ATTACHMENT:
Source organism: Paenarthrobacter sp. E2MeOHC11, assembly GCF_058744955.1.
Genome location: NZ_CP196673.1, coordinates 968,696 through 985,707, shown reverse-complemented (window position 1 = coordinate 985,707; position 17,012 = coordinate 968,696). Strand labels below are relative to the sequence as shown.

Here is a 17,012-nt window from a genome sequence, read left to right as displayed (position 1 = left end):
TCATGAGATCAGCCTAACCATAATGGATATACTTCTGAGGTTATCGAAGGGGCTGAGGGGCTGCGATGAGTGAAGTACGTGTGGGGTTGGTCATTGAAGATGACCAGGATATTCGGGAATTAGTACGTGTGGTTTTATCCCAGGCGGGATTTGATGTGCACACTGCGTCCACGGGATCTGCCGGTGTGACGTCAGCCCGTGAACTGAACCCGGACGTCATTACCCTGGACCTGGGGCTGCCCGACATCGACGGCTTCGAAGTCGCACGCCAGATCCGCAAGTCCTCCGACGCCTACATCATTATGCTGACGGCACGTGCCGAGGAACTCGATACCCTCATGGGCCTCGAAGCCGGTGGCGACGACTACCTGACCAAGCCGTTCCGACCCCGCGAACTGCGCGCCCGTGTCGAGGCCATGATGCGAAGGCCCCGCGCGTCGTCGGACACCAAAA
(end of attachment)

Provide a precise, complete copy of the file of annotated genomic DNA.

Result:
Source organism: Paenarthrobacter sp. E2MeOHC11, assembly GCF_058744955.1.
Genome location: NZ_CP196673.1, coordinates 968,696 through 985,707, shown reverse-complemented (window position 1 = coordinate 985,707; position 17,012 = coordinate 968,696). Strand labels below are relative to the sequence as shown.

Here is a 17,012-nt window from a genome sequence, read left to right as displayed (position 1 = left end):
TCATGAGATCAGCCTAACCATAATGGATATACTTCTGAGGTTATCGAAGGGGCTGAGGGGCTGCGATGAGTGAAGTACGTGTGGGGTTGGTCATTGAAGATGACCAGGATATTCGGGAATTAGTACGTGTGGTTTTATCCCAGGCGGGATTTGATGTGCACACTGCGTCCACGGGATCTGCCGGTGTGACGTCAGCCCGTGAACTGAACCCGGACGTCATTACCCTGGACCTGGGGCTGCCCGACATCGACGGCTTCGAAGTCGCACGCCAGATCCGCAAGTCCTCCGACGCCTACATCATTATGCTGACGGCACGTGCCGAGGAACTCGATACCCTCATGGGCCTCGAAGCCGGTGGCGACGACTACCTGACCAAGCCGTTCCGACCCCGCGAACTGCGCGCCCGTGTCGAGGCCATGATGCGAAGGCCCCGCGCGTCGTCGGACACCAAAA